Pope Benedict wrote in his encyclical “Spe Salvi,” (“Saved in Hope”) that the first Christians provide an example of the fact that the Gospel is not only informative but “performative,” meaning it’s not merely a communication of the things of God but something that should be life-changing. It may be difficult in the modern world to live a life of Christian joy, Father Miller said, but the faithful should realize that this life is only temporary. Christians should enjoy the gifts of the world but look forward to life everlasting.
“We live in that hope and we’re not then so addicted to this life in that we think this is all there is,” he said. “We’re going to have life with God even in our bodies at the end of the world.”
It wasn’t until later in life that Rose Mary McLeod, part of the team that oversees the Neocatechumenal Way in Colorado, became familiar with Christ’s love and mercy.
A Vatican approved parish-based catechumenate, the Neocatechumenal Way seeks to bring people to mature Catholic faith. For McLeod, it brought a new joy to her life.
“Joy is contagious you know,” she said. “I’m constantly seeing the miracles Christ is doing in people’s lives.”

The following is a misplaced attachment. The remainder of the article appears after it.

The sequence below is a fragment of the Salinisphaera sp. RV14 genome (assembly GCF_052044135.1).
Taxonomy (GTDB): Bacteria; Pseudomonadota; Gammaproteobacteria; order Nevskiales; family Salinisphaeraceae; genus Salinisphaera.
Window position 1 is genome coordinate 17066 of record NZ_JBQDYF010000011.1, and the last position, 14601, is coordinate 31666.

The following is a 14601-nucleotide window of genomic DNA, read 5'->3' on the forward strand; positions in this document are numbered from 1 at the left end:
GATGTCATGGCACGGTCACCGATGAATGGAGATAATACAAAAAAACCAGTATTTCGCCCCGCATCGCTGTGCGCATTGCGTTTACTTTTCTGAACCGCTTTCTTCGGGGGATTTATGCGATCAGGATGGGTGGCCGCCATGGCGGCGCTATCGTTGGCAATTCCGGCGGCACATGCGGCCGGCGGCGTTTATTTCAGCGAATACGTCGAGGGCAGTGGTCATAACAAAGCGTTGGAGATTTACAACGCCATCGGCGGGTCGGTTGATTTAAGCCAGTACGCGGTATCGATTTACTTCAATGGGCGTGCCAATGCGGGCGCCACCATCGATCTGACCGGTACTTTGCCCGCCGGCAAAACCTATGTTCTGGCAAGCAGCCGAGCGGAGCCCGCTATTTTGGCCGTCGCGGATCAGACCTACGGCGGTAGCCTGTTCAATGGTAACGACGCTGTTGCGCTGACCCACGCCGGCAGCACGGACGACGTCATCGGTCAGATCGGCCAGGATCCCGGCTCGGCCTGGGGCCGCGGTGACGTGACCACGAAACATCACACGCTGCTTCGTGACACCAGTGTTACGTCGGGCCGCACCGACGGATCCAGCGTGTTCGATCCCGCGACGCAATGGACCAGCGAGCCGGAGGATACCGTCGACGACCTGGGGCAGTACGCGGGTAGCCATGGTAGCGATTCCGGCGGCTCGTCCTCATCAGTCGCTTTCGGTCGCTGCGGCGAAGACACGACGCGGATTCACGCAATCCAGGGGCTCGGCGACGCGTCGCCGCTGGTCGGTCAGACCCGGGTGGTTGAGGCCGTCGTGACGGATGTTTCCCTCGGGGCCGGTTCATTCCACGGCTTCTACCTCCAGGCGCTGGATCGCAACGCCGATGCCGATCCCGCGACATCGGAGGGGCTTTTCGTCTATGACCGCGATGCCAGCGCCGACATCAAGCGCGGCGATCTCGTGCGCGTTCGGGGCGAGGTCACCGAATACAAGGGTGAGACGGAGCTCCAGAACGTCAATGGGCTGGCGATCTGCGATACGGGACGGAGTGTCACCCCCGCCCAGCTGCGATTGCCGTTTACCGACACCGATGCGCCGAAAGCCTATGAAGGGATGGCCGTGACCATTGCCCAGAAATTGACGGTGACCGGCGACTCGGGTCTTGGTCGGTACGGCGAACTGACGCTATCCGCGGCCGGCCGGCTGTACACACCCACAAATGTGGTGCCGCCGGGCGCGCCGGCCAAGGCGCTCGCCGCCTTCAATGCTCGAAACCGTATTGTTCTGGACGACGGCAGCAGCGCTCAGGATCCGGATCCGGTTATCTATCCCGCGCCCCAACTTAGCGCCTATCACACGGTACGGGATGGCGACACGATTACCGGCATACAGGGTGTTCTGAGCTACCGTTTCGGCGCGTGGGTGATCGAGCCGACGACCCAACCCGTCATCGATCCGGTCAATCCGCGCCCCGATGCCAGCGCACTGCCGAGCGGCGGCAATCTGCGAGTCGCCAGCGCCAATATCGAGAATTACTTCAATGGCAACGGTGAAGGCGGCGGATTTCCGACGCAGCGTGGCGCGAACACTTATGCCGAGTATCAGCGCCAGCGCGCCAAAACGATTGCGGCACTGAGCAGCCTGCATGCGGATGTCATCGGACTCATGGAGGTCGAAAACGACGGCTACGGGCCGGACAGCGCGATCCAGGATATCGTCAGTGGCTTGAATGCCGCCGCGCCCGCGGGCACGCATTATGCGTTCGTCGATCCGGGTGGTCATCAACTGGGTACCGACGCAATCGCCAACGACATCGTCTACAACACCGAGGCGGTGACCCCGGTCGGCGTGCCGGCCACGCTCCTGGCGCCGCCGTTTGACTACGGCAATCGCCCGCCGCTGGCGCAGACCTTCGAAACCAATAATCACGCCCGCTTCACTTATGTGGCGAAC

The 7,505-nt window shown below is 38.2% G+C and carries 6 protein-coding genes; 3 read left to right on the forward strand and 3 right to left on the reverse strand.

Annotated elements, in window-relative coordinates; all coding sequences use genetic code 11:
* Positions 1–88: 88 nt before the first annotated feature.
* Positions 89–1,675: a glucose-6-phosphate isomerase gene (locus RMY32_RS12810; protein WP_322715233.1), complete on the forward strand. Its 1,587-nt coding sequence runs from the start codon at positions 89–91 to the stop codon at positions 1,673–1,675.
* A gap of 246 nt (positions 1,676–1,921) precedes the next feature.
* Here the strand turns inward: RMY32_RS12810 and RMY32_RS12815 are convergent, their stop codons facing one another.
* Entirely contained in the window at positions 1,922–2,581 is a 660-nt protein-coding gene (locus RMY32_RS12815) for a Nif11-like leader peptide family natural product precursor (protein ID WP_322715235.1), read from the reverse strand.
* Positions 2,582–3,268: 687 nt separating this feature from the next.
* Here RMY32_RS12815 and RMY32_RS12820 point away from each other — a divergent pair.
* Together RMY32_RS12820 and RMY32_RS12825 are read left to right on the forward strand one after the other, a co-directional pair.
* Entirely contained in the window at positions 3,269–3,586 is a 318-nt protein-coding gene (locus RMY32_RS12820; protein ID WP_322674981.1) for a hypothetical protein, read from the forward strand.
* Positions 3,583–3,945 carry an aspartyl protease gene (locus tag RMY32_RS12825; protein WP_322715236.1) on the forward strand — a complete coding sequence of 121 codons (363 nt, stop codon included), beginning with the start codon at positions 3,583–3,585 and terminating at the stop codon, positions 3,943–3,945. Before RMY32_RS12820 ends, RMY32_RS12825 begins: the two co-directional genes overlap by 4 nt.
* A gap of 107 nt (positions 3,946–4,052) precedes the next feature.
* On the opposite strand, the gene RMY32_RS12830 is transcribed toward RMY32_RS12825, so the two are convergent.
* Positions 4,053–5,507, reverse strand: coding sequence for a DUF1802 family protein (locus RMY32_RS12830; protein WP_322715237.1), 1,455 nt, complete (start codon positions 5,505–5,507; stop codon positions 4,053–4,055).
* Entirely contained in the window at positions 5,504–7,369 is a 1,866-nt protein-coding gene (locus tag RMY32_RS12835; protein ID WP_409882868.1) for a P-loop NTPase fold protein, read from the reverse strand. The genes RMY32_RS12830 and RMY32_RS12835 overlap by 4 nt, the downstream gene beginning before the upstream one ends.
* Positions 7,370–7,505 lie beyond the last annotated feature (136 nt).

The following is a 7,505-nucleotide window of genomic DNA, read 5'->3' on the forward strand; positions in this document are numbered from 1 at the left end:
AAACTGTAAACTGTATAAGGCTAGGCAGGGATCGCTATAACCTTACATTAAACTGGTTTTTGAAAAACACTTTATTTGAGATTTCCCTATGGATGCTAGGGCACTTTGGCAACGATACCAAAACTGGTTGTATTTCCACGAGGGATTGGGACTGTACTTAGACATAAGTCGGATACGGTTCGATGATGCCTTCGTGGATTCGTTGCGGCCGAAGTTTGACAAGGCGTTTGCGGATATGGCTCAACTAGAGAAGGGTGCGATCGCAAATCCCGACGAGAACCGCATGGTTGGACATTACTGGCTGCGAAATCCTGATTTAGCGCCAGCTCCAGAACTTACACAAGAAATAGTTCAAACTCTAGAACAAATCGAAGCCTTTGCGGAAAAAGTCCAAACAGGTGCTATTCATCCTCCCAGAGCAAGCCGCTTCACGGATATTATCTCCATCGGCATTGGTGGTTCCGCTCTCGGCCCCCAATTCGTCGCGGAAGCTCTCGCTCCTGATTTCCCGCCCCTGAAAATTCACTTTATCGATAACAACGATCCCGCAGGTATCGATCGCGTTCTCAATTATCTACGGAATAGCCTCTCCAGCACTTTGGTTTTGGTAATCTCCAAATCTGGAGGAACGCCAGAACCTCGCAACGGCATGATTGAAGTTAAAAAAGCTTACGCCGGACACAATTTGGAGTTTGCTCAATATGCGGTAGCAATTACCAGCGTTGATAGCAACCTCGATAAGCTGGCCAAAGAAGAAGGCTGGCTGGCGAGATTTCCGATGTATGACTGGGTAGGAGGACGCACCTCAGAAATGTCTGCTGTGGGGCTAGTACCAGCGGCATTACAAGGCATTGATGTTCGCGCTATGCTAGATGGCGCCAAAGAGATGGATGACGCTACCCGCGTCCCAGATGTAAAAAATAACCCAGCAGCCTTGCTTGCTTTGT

An intimacy with Christ through prayer helps her work through the trials of her life and have joy, she said.
“Prayer takes care of everything as far as I’m concerned,” McLeod said. “I see it as having a telephone hook-up to God. So long as I keep that telephone line open he can reach me and he can help me with all things.”
Others share similar advice in learning how to overcome trials and living the joy of Christ’s resurrection as they experience the new life he gives—here and now.
Sister Mary Thomas of the Little Sisters of the Poor, mother superior of Mullen Home for the Aged in Denver, said it can be a challenge to be joyful and see Christ in others when caring for the ill and elderly.
“It’s not always easy but sometimes it’s helpful having a practice like saying a small ejaculate prayer during the day,” Mother Thomas said. “We cannot sit in the chapel all day long, so say ‘Lord have mercy on me’ or ‘Lord, whatever comes through my mouth let it be not my words but your words.’ Then I can bring that peace and joy to people.”